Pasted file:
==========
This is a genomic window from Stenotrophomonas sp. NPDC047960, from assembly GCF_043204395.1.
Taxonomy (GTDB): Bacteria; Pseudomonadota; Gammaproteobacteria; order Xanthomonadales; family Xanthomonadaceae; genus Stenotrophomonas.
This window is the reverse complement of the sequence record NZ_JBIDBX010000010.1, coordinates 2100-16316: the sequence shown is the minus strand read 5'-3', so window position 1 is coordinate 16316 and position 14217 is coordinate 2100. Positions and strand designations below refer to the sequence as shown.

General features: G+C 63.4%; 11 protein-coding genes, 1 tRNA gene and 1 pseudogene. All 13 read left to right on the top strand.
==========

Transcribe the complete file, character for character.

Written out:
This is a genomic window from Stenotrophomonas sp. NPDC047960, from assembly GCF_043204395.1.
Taxonomy (GTDB): Bacteria; Pseudomonadota; Gammaproteobacteria; order Xanthomonadales; family Xanthomonadaceae; genus Stenotrophomonas.
This window is the reverse complement of the sequence record NZ_JBIDBX010000010.1, coordinates 2100-16316: the sequence shown is the minus strand read 5'-3', so window position 1 is coordinate 16316 and position 14217 is coordinate 2100. Positions and strand designations below refer to the sequence as shown.

General features: G+C 63.4%; 11 protein-coding genes, 1 tRNA gene and 1 pseudogene. All 13 read left to right on the top strand.